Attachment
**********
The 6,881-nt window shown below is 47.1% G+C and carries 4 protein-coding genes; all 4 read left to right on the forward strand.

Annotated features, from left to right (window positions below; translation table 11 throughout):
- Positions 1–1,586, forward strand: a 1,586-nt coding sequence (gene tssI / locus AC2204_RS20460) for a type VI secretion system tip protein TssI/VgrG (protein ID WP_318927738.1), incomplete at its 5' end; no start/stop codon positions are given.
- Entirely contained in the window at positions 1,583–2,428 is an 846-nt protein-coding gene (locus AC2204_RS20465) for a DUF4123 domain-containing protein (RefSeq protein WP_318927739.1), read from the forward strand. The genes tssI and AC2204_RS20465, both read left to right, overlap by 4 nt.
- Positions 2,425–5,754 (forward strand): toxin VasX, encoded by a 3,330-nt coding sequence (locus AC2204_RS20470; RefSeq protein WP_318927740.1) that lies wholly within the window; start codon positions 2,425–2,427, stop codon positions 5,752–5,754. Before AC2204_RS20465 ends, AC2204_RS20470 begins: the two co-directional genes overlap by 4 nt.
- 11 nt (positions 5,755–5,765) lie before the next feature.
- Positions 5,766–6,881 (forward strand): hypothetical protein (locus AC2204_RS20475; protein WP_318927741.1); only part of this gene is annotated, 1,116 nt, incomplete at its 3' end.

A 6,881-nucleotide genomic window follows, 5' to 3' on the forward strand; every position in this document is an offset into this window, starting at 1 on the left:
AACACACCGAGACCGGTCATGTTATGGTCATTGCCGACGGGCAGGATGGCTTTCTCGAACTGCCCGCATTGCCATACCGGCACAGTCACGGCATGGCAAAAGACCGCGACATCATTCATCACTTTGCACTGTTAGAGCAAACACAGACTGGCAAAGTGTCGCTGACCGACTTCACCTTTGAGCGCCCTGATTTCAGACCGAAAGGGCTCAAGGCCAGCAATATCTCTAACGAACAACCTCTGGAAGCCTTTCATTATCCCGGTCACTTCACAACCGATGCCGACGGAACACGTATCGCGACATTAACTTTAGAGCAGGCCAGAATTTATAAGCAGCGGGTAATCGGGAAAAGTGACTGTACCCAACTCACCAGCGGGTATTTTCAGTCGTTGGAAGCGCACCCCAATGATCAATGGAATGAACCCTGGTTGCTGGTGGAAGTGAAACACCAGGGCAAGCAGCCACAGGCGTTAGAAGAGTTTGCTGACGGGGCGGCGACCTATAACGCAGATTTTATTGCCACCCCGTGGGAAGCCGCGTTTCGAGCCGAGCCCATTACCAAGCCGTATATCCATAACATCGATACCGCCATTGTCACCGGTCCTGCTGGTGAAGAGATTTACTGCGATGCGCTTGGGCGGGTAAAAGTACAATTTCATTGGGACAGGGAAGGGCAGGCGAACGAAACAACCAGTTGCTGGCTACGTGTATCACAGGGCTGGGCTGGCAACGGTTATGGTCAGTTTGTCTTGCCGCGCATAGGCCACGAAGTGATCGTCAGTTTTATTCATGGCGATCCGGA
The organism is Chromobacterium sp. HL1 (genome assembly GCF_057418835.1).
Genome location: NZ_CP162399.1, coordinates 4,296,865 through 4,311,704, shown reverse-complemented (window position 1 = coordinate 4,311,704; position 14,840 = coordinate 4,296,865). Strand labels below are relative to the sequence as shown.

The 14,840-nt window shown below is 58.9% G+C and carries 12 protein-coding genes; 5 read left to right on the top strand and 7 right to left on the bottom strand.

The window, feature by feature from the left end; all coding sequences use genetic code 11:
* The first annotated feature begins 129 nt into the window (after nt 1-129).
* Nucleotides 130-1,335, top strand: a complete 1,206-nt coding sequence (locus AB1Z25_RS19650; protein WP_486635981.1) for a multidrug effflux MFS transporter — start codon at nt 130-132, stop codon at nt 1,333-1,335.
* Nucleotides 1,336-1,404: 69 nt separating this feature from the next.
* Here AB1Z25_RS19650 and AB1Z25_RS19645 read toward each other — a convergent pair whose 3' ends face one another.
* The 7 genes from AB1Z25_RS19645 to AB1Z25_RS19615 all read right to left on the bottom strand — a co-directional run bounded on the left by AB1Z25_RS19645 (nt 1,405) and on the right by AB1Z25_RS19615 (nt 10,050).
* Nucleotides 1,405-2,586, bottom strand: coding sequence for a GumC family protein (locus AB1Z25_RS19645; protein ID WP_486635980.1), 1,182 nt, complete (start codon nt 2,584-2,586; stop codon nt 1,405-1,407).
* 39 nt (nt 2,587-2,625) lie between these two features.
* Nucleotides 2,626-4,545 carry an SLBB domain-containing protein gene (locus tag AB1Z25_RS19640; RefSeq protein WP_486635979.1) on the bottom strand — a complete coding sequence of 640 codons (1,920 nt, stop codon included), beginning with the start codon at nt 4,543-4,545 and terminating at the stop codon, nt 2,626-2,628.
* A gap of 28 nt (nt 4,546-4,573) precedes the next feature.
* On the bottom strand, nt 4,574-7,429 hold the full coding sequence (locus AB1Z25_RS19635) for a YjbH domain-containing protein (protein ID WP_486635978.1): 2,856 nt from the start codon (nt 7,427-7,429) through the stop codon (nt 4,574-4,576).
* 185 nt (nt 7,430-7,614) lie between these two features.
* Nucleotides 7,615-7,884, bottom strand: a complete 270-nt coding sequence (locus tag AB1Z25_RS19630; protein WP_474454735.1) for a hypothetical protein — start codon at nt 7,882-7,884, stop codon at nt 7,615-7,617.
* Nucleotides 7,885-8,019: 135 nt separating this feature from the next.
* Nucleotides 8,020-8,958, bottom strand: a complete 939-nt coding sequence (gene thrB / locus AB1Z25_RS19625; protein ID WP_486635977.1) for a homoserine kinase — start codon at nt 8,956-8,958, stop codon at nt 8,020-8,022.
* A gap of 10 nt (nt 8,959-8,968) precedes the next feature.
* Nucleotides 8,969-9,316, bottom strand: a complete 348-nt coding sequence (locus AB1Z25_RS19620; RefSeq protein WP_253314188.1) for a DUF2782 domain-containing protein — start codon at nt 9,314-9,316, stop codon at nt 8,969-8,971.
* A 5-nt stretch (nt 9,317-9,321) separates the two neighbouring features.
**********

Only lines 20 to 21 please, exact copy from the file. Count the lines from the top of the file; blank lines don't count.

* 39 nt (nt 2,587-2,625) lie between these two features.
* Nucleotides 2,626-4,545 carry an SLBB domain-containing protein gene (locus tag AB1Z25_RS19640; RefSeq protein WP_486635979.1) on the bottom strand — a complete coding sequence of 640 codons (1,920 nt, stop codon included), beginning with the start codon at nt 4,543-4,545 and terminating at the stop codon, nt 2,626-2,628.